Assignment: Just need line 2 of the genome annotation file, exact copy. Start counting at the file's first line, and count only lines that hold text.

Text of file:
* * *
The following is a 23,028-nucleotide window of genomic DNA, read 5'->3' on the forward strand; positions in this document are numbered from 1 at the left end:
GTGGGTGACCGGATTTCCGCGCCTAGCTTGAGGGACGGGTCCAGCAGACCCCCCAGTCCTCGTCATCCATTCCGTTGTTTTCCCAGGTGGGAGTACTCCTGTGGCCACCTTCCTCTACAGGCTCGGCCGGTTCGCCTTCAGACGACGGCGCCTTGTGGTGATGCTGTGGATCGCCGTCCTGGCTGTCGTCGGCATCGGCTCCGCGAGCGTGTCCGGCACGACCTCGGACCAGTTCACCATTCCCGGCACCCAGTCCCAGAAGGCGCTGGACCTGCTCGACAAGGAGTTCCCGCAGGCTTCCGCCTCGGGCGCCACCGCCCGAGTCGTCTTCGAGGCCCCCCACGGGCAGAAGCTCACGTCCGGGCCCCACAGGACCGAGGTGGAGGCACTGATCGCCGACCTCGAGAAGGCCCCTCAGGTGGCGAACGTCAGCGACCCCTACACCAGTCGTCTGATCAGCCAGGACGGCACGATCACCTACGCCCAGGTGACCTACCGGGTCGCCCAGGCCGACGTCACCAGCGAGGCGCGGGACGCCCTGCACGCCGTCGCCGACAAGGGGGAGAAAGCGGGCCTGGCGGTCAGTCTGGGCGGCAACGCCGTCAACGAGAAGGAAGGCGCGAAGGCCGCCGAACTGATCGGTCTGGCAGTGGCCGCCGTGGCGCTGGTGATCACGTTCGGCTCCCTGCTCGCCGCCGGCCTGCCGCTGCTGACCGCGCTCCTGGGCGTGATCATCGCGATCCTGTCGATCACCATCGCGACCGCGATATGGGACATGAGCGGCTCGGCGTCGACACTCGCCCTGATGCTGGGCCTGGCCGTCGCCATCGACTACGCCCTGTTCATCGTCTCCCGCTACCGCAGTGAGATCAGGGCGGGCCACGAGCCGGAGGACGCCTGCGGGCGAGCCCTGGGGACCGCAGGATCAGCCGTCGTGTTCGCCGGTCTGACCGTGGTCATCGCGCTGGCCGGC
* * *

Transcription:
GTGGGTGACCGGATTTCCGCGCCTAGCTTGAGGGACGGGTCCAGCAGACCCCCCAGTCCTCGTCATCCATTCCGTTGTTTTCCCAGGTGGGAGTACTCCTGTGGCCACCTTCCTCTACAGGCTCGGCCGGTTCGCCTTCAGACGACGGCGCCTTGTGGTGATGCTGTGGATCGCCGTCCTGGCTGTCGTCGGCATCGGCTCCGCGAGCGTGTCCGGCACGACCTCGGACCAGTTCACCATTCCCGGCACCCAGTCCCAGAAGGCGCTGGACCTGCTCGACAAGGAGTTCCCGCAGGCTTCCGCCTCGGGCGCCACCGCCCGAGTCGTCTTCGAGGCCCCCCACGGGCAGAAGCTCACGTCCGGGCCCCACAGGACCGAGGTGGAGGCACTGATCGCCGACCTCGAGAAGGCCCCTCAGGTGGCGAACGTCAGCGACCCCTACACCAGTCGTCTGATCAGCCAGGACGGCACGATCACCTACGCCCAGGTGACCTACCGGGTCGCCCAGGCCGACGTCACCAGCGAGGCGCGGGACGCCCTGCACGCCGTCGCCGACAAGGGGGAGAAAGCGGGCCTGGCGGTCAGTCTGGGCGGCAACGCCGTCAACGAGAAGGAAGGCGCGAAGGCCGCCGAACTGATCGGTCTGGCAGTGGCCGCCGTGGCGCTGGTGATCACGTTCGGCTCCCTGCTCGCCGCCGGCCTGCCGCTGCTGACCGCGCTCCTGGGCGTGATCATCGCGATCCTGTCGATCACCATCGCGACCGCGATATGGGACATGAGCGGCTCGGCGTCGACACTCGCCCTGATGCTGGGCCTGGCCGTCGCCATCGACTACGCCCTGTTCATCGTCTCCCGCTACCGCAGTGAGATCAGGGCGGGCCACGAGCCGGAGGACGCCTGCGGGCGAGCCCTGGGGACCGCAGGATCAGCCGTCGTGTTCGCCGGTCTGACCGTGGTCATCGCGCTGGCCGGC